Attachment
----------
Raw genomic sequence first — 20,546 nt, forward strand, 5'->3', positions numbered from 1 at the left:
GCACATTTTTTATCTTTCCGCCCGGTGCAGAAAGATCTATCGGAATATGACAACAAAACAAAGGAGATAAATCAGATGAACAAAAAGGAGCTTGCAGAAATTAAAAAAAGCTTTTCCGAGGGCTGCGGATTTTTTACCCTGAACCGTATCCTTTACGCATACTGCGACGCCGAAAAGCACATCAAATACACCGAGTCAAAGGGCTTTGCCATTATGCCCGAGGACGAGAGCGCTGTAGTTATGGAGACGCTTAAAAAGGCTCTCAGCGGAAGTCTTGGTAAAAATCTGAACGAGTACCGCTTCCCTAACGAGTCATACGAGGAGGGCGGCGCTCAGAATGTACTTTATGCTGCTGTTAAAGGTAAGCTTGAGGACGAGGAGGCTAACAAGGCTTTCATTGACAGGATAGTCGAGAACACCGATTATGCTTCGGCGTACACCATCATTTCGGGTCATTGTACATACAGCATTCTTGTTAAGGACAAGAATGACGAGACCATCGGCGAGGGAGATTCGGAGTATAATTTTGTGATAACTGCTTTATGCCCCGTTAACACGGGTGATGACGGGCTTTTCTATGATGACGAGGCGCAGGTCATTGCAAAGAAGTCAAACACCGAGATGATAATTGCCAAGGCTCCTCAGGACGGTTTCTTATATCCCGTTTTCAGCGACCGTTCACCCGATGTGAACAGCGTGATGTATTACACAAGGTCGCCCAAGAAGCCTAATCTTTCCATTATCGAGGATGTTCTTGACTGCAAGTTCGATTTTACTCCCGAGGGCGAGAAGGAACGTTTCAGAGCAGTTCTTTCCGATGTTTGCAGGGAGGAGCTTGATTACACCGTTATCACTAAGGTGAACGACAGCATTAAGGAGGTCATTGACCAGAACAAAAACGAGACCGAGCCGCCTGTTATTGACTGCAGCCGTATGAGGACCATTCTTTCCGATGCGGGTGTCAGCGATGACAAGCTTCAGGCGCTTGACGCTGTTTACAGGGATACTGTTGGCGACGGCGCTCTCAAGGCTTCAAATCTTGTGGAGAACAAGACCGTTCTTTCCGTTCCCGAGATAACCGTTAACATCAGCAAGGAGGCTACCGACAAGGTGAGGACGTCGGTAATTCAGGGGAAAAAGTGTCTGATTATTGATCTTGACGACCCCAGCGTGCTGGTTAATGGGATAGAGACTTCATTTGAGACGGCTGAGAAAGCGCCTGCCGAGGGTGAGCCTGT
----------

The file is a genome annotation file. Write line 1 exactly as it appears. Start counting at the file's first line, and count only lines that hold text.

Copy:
Raw genomic sequence first — 20,546 nt, forward strand, 5'->3', positions numbered from 1 at the left: